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High Five

The five actresses of the Marathi film Sarva Line Vyasta AahetSmita Shewale, Rani Agrawal, Sanskruti Balgude, Neetha Shetty and Hemangi Kavi – talk to Padma Iyer about working together and their experiences while making this comedy

It is not often that we have five actresses in the same film and all of them doing an interview together! How did each one of you become a part of Sarva Line Vyasta Aahet?

Hemangi Kavi (HK): I was the last one to be cast in the film. The makers had cast someone else, but that did not work out and the director approached me. My first question was of course with so many actresses, what scope would I have? But the way my role was narrated to me and the freedom that I was given to explore the character, gave me the confidence to play Priyanka in this film.

Neetha Shetty (NS): Saurabh (Gokhale) and I had worked together earlier. So when he got to know that the makers of the film were looking for actresses, he recommended my name. The director Pradip (Mestry) sir called me and briefed me on the role. Of course, as an actress, you always want to know with so many actresses how would you stand out? So, I asked for the script to be sent to me. I read it and realised that every character was justified. And the film sounded like fun and so I came on board to play Sayali.

Sanskruti Balgude (SB): I think I was the second-last person to be cast in the film. I was given the script to read. I had worked with Saurabh before, so I called him to find out what he thought about the film. They had already started shooting at the time. When I asked him, he said it was a good project and that I was welcome to be part of it.

I was relieved but at the same time I was anxious about doing comedy. My character is Tanvi and she is a photographer. So I had to start from how to hold a camera, understand the body language and all that.

On top of that, like they all said, five actresses – how would each character be justified? I expressed this to Pradip sir as well and I told him that I was doing this film only because of my trust in him. Also, the comedy in the film is situational and I am a fan of that. We all had a blast. It was like a girls’ pyjama party.

Rani Agrawal (RA): I had never thought I would do a Marathi film. My Hindi film had just released when this offer came along. But then the character was of a non-Marathi girl, Jigna. Plus, the role was opposite Siddharth Jadhav, so there was no question of saying no. Doing this film was one of the best decisions I have ever made. I got to meet some amazing people and learn so much.

Smita Shewale (SS): Pradip approached me for this film two months before the shooting started. He called me to narrate the story. I said I was pressed for time, so could we could do it later? He said he needed just 5 minutes.

What was supposed to be a story brief ended up being the narration of the entire script. He didn’t just talk about my role, but explained everyone else’s characters and how I would be placed in the narrative. So I was clear about everything and I agreed to do the film.

Were there any challenges while essaying your characters?

HK: I wanted to do a grey character, and, at the same time I didn’t want it to be intense or too comic. Thankfully, that was taken care of in the dubbing. There are a few of my lines which could have been beeped, but in the film my mouth is covered, so those lines are garbled and end up being funny. So while doing that, I was a little worried about how people would react.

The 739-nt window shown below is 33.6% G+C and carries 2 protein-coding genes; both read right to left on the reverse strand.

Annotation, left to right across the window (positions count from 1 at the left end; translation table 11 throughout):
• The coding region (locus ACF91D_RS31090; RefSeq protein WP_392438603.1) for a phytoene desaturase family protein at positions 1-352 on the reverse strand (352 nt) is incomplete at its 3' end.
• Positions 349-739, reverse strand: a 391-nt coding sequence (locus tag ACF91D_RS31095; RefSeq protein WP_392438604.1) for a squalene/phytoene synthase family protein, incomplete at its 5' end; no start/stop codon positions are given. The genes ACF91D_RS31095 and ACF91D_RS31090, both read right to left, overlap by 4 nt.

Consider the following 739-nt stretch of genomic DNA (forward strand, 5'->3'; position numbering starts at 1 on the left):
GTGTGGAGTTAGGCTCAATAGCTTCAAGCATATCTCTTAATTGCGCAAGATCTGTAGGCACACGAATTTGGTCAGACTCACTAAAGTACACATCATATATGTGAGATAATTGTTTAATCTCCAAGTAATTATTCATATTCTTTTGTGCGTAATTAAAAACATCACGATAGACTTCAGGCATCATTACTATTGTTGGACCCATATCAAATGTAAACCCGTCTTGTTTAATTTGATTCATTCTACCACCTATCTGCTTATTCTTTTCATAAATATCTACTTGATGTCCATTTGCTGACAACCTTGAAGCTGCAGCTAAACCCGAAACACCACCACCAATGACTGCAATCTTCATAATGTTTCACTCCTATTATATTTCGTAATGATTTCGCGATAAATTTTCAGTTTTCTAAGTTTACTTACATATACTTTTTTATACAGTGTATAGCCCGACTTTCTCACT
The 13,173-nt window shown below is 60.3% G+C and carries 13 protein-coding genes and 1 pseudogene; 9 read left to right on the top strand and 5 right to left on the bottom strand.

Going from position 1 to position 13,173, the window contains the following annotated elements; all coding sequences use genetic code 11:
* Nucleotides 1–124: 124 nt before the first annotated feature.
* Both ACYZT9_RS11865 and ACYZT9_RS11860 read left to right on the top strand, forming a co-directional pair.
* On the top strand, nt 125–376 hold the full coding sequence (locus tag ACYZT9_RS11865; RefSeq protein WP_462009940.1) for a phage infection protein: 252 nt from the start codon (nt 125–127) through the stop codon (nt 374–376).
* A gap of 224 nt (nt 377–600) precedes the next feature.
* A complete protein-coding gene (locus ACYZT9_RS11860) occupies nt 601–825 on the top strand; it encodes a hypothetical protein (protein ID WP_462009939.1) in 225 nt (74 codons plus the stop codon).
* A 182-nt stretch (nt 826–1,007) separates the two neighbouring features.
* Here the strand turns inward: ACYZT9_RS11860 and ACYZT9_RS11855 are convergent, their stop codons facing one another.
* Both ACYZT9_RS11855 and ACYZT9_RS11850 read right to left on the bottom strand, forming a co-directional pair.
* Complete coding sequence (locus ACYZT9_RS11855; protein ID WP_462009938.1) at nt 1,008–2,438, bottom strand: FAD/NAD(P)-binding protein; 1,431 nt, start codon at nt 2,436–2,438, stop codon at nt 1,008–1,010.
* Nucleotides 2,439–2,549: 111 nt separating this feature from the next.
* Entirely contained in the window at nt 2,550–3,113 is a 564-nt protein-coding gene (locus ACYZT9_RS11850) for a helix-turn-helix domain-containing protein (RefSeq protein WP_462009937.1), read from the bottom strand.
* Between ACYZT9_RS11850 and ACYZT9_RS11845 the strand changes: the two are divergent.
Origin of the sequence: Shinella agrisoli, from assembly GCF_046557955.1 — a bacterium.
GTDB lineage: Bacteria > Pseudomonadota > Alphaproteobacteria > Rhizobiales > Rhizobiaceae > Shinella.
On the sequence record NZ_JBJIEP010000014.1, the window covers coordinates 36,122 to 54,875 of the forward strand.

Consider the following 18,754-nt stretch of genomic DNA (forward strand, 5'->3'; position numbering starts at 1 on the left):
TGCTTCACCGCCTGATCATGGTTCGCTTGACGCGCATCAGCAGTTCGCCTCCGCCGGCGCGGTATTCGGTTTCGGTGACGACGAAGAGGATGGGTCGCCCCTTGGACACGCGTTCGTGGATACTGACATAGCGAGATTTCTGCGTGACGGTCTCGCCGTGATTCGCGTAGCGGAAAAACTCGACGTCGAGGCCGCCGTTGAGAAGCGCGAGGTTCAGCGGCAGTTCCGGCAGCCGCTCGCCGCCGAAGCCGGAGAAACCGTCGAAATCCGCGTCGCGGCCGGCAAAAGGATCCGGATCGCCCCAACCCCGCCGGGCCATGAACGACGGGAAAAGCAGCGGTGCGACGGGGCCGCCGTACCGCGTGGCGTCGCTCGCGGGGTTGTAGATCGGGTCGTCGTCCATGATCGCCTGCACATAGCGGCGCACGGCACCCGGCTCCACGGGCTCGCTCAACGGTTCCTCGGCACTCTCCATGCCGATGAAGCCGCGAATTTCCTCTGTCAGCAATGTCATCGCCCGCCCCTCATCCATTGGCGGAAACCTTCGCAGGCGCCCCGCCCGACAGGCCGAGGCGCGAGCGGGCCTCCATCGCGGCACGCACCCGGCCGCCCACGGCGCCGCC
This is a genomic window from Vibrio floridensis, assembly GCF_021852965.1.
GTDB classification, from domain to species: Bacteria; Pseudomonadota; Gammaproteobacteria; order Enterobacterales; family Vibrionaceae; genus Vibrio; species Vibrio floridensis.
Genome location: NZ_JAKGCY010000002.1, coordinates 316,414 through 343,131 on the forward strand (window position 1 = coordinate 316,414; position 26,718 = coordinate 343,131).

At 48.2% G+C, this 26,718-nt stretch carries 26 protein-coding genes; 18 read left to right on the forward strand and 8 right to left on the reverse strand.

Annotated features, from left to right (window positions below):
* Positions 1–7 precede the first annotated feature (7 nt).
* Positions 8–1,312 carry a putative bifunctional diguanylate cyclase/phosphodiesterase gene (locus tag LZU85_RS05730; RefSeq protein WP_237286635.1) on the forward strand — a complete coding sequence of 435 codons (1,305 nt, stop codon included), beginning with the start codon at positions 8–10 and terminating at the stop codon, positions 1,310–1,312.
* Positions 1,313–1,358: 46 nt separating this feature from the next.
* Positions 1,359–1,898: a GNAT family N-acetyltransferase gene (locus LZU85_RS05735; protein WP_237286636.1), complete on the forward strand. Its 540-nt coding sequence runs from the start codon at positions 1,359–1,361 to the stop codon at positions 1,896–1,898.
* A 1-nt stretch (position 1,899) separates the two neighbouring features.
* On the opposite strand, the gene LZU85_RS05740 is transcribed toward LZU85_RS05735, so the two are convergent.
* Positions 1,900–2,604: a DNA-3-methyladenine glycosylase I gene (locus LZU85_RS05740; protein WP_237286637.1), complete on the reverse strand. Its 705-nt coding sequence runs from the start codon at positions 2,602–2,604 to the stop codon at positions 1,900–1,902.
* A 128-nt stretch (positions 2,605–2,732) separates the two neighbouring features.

NS: The climax of the film was a night shoot and all of us were there in a single frame. We had to perform the scene with ease and comfort and at the same time look natural. To get that right was a task. I think it came out well because we gelled well off screen.

SB: It wasn’t very different from what I had done before but I had never attempted comedy. Regardless of how may sitcoms I had watched, I was not sure I would be able to perform in one.

Thankfully, Saurabh and I had worked together before and we share a good bond off screen. And there were Siddharth Jadhav and Hemangi tai who are so good at doing comedy. When your work turns out well, it is because of the team you are working with.

RA: I knew that with the kind of people I was working with, there would be a lot of improvisations on the set. No matter how much I rehearsed the script, there would be something new during the shooting. Most of my scenes were with Siddharth Jadhav. I had issues with the language but he told me to go with the flow. But, yes, the language was challenging for me.

SS: There are no deliberate comedy scenes for my character Arpita; the situations create the humour. I found a couple of scenes challenging and they were with Siddharth. It is not an easy task to match his energy level, his comic timing and to react to him. I feel scared because there is a certain ease and spontaneity to his performance. It is like that with Hemangi as well. The roles I have done to date have been very simple and sad. So when you working with actors like these, you want to at least try to match up to their level.

Finally, what do you want the audience to take back from the film?

NS: Just have a good time, that is all. We just want the audience to be entertained. After a long and stressful day, all you want to do is laugh and be happy.

HK: There is also a cryptic message in the film that they can take back as well.

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